Town of Oswego called out in state audit for depleting fund balance
The Town of Oswego in Oswego County is working to improve its finances after a state audit revealed mismanagement that contributed to the loss of nearly 90 percent of its reserves.
The town only has about 8,000 residents and an annual budget of $2 million, but within just a three-year period from 2014 to 2016, the town board managed to spend $428,000 more than it collected - leaving its fund balance with just $51,000.
Town Supervisor Richard Kaulfuss says this deficit spending started long before he took office in 2016.
"We were eating up our reserves, and I did some charts and it looked like we were overestimating our revenues and underestimating our expenditures for about 10 years in a row," Kaulfuss said.
According to the New York State Comptroller's report, that was exactly the issue. The report said the board did not develop realistic budgets or adequately monitor them. Some appropriations accounts were overdrawn for months, a violation of town law, before budget modifications were made at the end of the year. Rising and unexpected costs exacerbated the problem.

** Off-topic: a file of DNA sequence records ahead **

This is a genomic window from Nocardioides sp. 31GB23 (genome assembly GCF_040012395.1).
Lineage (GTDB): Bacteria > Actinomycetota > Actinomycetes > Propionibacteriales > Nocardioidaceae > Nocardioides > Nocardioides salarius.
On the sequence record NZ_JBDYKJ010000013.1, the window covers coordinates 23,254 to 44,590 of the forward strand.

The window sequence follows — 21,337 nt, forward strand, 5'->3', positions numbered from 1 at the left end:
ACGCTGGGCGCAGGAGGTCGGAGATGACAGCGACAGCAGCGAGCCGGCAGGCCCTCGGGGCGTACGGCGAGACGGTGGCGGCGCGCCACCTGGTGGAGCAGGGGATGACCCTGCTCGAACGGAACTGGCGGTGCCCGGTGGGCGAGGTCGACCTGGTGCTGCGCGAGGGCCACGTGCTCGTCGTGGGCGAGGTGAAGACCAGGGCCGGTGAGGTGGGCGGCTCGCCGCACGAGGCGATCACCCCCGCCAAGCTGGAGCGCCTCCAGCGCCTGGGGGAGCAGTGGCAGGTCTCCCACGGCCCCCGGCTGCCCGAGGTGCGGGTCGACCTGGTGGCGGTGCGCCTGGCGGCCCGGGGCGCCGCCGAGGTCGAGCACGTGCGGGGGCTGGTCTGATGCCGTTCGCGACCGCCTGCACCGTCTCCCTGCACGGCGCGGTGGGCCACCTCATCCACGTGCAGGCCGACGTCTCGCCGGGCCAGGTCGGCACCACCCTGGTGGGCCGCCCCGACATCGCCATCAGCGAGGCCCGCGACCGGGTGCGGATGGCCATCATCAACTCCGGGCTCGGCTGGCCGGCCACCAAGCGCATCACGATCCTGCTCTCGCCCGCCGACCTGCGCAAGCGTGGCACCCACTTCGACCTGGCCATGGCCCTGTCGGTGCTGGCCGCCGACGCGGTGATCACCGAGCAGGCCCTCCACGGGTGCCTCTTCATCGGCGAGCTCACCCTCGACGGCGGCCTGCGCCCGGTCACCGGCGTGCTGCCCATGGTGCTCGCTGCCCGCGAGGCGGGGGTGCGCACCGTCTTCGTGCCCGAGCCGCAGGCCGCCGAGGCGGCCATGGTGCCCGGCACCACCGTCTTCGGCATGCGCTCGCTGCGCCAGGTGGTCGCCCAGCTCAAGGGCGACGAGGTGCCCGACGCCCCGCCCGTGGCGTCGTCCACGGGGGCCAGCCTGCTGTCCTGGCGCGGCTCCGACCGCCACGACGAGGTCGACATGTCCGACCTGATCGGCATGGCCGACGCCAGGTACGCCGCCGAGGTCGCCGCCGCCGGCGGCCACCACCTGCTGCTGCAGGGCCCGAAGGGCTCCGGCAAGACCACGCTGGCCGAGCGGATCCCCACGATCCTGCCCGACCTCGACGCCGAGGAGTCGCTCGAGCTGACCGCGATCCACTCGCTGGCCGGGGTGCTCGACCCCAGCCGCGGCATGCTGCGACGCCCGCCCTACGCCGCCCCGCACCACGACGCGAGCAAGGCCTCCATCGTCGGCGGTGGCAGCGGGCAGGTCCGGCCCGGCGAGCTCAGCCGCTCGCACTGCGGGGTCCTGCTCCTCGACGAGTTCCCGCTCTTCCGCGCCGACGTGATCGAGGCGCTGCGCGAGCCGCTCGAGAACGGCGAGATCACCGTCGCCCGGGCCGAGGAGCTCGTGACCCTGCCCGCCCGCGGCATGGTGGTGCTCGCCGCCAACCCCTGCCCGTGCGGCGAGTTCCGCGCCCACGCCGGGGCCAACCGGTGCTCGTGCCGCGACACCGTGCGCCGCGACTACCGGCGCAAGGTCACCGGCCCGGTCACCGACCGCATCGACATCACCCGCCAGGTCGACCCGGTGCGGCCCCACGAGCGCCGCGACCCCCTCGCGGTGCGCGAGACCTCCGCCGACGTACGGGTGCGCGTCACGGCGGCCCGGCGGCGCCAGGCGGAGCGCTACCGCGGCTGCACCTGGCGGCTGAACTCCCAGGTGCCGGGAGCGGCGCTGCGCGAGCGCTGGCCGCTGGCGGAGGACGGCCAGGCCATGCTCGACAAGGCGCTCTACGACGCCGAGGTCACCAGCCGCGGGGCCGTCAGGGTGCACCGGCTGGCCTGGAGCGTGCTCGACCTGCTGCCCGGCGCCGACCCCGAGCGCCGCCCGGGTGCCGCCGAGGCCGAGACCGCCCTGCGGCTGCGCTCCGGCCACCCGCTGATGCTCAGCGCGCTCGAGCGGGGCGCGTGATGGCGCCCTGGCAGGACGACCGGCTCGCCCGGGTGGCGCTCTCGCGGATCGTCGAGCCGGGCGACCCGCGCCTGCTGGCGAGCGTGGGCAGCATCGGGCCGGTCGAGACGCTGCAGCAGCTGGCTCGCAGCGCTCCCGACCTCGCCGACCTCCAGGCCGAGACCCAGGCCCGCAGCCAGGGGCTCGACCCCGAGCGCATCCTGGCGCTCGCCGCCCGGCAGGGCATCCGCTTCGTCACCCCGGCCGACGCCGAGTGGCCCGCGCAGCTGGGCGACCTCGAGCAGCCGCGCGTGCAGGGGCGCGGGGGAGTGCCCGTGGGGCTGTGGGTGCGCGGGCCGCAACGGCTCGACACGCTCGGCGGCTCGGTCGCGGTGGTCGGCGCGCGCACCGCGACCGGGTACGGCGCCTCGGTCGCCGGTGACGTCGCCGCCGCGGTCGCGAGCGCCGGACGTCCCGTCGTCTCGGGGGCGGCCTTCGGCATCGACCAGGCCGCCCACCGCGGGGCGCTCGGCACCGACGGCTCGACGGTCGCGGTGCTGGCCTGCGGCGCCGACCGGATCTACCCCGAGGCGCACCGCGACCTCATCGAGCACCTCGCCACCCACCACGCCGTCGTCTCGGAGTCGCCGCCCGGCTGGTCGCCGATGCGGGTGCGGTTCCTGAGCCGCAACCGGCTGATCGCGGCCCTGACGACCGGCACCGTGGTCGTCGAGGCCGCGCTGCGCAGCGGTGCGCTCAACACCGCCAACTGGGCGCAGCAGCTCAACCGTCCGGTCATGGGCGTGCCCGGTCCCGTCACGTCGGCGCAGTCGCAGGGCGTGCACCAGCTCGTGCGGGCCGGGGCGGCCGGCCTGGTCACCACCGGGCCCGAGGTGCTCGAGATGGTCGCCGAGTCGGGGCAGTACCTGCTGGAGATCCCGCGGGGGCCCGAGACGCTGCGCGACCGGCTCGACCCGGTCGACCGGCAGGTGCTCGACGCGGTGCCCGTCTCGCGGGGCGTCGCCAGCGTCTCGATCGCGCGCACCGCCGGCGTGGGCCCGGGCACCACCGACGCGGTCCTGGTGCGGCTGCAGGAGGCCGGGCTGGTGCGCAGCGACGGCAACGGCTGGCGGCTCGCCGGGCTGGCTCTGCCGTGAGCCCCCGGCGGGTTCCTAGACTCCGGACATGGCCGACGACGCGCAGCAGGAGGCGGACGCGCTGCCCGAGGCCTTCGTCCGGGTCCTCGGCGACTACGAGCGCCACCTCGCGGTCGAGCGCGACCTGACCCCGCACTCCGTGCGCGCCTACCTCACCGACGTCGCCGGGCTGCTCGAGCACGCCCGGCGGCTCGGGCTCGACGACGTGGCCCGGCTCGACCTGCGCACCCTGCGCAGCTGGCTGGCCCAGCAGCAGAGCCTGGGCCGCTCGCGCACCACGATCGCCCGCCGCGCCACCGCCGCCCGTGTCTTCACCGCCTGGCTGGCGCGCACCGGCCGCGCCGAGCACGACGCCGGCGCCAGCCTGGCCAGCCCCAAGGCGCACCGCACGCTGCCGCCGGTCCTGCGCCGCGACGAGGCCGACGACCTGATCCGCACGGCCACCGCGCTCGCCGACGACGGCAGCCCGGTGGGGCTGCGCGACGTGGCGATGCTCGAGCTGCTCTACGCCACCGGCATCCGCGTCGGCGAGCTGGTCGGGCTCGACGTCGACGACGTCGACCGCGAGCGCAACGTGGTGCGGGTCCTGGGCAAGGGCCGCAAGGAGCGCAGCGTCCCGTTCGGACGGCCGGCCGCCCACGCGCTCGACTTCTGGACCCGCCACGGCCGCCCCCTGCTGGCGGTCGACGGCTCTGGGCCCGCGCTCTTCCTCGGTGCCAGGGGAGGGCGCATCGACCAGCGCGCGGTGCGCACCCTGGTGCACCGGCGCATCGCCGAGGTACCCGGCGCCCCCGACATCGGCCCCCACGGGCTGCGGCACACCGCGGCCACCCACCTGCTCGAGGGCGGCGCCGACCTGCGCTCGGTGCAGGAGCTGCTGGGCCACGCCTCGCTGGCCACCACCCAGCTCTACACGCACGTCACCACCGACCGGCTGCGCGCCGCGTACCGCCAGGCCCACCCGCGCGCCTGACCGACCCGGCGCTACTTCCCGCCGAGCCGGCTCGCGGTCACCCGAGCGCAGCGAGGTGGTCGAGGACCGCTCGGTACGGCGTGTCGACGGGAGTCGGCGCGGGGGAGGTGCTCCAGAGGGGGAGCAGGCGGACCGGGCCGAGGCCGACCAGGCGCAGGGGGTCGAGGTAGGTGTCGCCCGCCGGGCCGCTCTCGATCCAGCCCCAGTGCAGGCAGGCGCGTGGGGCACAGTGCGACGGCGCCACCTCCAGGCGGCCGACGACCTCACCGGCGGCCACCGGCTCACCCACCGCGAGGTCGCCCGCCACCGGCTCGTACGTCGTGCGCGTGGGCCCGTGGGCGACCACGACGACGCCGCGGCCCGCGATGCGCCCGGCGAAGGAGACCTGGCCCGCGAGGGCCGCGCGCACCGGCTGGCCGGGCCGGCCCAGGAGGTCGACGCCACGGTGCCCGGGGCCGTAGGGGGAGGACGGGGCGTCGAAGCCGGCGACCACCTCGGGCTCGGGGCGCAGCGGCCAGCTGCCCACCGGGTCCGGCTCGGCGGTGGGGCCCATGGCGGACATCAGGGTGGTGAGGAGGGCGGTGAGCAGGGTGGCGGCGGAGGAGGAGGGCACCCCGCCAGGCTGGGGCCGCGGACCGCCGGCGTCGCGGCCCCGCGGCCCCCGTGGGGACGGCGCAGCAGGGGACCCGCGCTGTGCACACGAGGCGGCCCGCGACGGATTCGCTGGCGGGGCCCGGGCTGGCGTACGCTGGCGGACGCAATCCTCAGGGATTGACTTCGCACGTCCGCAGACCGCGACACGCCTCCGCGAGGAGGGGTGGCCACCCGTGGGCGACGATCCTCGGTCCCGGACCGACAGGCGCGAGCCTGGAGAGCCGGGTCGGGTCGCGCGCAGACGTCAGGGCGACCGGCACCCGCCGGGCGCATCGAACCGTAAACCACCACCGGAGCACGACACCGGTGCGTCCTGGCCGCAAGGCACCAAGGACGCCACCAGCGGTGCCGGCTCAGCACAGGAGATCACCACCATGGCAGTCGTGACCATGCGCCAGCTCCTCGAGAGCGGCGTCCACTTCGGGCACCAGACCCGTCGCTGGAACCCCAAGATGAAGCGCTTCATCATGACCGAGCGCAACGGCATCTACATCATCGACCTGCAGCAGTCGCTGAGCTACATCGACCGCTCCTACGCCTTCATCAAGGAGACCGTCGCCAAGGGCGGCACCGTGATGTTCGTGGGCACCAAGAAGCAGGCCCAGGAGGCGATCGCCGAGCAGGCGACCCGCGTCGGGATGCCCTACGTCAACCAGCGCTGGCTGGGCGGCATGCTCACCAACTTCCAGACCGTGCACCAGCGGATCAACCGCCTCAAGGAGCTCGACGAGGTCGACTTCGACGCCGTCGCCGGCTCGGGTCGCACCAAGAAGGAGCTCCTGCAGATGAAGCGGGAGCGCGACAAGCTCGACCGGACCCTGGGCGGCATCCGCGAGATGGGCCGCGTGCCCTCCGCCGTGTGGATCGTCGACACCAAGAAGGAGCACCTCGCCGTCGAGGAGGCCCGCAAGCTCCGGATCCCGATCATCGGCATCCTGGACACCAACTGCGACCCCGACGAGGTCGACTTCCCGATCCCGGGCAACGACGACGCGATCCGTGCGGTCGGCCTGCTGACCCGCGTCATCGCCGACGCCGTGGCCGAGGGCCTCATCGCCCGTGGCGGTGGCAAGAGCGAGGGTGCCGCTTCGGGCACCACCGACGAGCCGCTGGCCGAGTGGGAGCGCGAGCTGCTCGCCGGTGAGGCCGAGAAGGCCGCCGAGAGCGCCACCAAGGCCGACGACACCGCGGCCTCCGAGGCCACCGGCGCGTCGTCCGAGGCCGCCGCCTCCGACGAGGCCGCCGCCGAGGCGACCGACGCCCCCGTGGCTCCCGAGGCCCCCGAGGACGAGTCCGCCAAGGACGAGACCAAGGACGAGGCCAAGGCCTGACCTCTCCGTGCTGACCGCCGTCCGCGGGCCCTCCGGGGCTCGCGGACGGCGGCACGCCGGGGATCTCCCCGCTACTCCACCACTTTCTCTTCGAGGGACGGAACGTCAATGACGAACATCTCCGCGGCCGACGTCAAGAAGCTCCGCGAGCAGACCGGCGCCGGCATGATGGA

Kaulfuss says the Town of Oswego is headed in the right direction now. The town board has raised taxes, reduced expenses and, under advisement from the comptroller, adopted a multi-year financial planning process. It also signed a new four-year contract with the union that represents town employees, which Kaulfuss says will save Oswego roughly $30,000 a year.